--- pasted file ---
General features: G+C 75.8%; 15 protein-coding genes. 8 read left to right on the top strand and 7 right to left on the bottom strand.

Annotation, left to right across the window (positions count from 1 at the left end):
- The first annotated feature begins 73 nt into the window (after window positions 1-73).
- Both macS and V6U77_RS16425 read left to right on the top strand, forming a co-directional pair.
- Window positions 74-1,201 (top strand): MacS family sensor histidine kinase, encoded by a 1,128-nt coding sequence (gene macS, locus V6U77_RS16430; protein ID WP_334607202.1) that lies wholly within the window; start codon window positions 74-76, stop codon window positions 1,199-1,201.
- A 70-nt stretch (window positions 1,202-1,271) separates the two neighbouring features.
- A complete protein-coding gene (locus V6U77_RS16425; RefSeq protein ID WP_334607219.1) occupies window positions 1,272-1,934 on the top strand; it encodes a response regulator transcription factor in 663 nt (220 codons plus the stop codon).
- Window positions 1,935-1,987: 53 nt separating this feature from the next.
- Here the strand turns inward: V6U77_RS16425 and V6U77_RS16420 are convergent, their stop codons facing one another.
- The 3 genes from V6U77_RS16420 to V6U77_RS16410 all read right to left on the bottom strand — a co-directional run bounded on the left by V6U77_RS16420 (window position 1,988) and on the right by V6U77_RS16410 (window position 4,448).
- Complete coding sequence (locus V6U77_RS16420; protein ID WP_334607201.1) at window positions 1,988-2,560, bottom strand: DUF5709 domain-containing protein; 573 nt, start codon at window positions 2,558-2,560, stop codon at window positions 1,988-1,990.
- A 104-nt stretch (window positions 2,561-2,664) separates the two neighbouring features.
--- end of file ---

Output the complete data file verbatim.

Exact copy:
General features: G+C 75.8%; 15 protein-coding genes. 8 read left to right on the top strand and 7 right to left on the bottom strand.

Annotation, left to right across the window (positions count from 1 at the left end):
- The first annotated feature begins 73 nt into the window (after window positions 1-73).
- Both macS and V6U77_RS16425 read left to right on the top strand, forming a co-directional pair.
- Window positions 74-1,201 (top strand): MacS family sensor histidine kinase, encoded by a 1,128-nt coding sequence (gene macS, locus V6U77_RS16430; protein ID WP_334607202.1) that lies wholly within the window; start codon window positions 74-76, stop codon window positions 1,199-1,201.
- A 70-nt stretch (window positions 1,202-1,271) separates the two neighbouring features.
- A complete protein-coding gene (locus V6U77_RS16425; RefSeq protein ID WP_334607219.1) occupies window positions 1,272-1,934 on the top strand; it encodes a response regulator transcription factor in 663 nt (220 codons plus the stop codon).
- Window positions 1,935-1,987: 53 nt separating this feature from the next.
- Here the strand turns inward: V6U77_RS16425 and V6U77_RS16420 are convergent, their stop codons facing one another.
- The 3 genes from V6U77_RS16420 to V6U77_RS16410 all read right to left on the bottom strand — a co-directional run bounded on the left by V6U77_RS16420 (window position 1,988) and on the right by V6U77_RS16410 (window position 4,448).
- Complete coding sequence (locus V6U77_RS16420; protein ID WP_334607201.1) at window positions 1,988-2,560, bottom strand: DUF5709 domain-containing protein; 573 nt, start codon at window positions 2,558-2,560, stop codon at window positions 1,988-1,990.
- A 104-nt stretch (window positions 2,561-2,664) separates the two neighbouring features.